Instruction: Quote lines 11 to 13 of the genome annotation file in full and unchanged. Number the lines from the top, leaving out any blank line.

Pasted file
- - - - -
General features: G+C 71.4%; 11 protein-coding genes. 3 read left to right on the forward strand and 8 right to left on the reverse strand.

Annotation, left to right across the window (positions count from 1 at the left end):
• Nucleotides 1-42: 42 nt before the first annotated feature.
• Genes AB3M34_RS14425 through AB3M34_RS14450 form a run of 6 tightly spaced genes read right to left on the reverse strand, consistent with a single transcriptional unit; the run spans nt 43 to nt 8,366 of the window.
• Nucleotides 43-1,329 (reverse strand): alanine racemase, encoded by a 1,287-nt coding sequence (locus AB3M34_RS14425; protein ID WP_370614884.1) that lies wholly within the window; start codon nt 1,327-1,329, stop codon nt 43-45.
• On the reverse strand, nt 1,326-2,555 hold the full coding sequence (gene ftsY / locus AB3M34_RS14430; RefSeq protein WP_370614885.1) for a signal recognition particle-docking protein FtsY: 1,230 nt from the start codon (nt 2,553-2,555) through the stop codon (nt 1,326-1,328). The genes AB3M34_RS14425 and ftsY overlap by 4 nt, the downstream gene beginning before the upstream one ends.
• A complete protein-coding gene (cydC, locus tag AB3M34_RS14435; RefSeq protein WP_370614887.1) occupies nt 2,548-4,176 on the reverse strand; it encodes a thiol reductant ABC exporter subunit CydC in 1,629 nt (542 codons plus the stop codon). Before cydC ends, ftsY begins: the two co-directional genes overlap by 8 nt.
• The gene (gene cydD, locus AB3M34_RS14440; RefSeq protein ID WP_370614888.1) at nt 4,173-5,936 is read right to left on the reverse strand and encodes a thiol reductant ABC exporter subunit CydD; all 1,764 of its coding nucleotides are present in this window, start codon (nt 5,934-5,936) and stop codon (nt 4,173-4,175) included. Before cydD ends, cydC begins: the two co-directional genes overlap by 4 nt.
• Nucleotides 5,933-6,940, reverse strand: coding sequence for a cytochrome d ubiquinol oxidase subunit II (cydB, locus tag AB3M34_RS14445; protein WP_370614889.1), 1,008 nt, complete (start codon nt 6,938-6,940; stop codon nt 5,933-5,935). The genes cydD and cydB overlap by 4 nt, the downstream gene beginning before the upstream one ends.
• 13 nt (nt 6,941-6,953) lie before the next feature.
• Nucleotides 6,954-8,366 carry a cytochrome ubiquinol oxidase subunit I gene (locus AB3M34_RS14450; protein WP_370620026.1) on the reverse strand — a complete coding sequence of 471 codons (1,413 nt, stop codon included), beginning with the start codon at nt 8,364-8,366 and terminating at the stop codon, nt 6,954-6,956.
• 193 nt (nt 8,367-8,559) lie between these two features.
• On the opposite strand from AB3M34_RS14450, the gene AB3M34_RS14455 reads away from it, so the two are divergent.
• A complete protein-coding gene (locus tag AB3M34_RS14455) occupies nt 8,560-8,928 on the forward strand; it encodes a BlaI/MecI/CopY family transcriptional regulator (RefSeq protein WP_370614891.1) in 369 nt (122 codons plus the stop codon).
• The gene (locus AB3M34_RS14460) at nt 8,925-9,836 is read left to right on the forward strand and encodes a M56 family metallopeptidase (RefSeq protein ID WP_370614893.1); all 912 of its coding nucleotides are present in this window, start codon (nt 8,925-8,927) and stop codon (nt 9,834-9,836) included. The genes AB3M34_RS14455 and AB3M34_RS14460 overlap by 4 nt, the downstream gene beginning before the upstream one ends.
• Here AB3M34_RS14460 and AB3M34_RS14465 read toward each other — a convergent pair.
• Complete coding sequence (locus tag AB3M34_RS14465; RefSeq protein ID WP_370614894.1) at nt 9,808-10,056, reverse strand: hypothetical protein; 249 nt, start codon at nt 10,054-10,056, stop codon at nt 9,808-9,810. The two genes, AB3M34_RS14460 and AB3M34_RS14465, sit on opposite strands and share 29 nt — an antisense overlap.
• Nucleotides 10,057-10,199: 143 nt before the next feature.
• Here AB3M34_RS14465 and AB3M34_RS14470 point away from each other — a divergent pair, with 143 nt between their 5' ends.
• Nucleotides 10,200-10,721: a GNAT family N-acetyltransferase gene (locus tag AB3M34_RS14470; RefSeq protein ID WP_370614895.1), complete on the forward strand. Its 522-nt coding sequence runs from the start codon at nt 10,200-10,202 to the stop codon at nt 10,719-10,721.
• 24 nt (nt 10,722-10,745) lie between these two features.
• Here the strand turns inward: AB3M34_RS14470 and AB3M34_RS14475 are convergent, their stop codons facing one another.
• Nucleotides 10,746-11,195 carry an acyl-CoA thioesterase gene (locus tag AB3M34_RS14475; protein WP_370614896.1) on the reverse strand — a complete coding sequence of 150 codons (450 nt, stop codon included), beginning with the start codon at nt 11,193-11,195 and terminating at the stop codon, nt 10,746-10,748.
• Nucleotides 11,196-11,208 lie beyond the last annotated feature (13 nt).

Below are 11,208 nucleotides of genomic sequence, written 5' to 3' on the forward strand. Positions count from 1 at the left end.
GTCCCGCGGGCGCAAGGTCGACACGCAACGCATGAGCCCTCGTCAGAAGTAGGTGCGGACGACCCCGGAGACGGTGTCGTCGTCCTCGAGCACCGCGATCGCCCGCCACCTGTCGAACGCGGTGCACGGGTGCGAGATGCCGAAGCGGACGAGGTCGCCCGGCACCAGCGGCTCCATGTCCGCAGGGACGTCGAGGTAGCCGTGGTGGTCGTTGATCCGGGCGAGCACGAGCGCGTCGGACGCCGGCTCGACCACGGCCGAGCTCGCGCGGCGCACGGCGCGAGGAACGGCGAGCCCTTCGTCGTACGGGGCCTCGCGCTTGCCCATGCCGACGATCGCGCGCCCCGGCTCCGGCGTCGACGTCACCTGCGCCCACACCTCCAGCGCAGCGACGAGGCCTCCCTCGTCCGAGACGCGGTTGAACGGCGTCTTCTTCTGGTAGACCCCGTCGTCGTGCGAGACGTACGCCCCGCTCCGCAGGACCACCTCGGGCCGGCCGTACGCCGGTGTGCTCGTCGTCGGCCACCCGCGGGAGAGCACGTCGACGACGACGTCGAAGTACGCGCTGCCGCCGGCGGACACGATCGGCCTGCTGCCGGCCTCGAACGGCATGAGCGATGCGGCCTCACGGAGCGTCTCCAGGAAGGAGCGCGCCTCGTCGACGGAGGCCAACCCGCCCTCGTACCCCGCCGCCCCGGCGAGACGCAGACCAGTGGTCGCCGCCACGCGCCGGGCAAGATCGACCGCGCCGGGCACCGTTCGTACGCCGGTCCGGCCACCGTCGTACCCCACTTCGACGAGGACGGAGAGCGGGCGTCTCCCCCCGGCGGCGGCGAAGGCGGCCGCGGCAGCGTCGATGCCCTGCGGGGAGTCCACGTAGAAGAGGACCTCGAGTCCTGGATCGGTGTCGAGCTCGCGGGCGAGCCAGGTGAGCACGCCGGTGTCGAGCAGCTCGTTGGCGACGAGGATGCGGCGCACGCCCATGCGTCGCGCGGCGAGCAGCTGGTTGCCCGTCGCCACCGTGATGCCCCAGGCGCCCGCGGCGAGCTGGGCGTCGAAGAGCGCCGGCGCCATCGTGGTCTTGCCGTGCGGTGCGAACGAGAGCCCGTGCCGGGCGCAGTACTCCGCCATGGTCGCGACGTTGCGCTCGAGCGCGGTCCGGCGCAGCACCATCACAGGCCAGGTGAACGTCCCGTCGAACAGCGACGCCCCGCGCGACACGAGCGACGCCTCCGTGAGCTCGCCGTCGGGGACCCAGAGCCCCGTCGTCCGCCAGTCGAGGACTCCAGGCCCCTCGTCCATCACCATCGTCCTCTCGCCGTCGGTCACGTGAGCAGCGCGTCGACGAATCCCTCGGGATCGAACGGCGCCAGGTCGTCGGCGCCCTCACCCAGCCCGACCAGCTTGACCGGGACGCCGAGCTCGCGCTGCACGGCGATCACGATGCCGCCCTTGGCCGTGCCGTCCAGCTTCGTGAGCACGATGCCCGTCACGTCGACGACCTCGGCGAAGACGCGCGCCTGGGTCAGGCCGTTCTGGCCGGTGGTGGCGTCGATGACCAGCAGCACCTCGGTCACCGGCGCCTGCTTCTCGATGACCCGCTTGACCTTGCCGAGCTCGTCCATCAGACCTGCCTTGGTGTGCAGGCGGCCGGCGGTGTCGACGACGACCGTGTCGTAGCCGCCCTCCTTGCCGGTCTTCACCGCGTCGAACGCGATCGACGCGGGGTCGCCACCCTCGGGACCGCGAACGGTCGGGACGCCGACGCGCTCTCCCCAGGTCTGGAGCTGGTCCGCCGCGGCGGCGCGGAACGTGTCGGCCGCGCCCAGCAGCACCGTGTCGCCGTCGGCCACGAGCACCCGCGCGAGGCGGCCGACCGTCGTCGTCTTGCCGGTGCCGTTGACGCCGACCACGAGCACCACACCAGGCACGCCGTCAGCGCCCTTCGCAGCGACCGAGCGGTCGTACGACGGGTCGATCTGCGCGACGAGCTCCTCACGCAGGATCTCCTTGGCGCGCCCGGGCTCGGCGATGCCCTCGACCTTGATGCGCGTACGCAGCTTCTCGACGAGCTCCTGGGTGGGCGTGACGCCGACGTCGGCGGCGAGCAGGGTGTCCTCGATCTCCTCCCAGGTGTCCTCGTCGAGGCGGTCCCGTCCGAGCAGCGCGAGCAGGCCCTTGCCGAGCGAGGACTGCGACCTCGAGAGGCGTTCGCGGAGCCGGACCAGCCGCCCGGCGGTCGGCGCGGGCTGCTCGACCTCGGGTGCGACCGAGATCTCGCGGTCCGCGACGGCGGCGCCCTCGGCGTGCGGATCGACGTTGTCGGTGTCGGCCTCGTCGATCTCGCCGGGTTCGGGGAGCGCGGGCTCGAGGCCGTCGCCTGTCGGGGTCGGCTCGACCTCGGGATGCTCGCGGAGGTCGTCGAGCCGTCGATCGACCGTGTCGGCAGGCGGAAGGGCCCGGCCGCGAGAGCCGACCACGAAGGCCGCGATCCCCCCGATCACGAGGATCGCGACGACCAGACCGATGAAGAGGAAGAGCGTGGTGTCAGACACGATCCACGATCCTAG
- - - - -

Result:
• Nucleotides 6,954-8,366 carry a cytochrome ubiquinol oxidase subunit I gene (locus AB3M34_RS14450; protein WP_370620026.1) on the reverse strand — a complete coding sequence of 471 codons (1,413 nt, stop codon included), beginning with the start codon at nt 8,364-8,366 and terminating at the stop codon, nt 6,954-6,956.
• 193 nt (nt 8,367-8,559) lie between these two features.
• On the opposite strand from AB3M34_RS14450, the gene AB3M34_RS14455 reads away from it, so the two are divergent.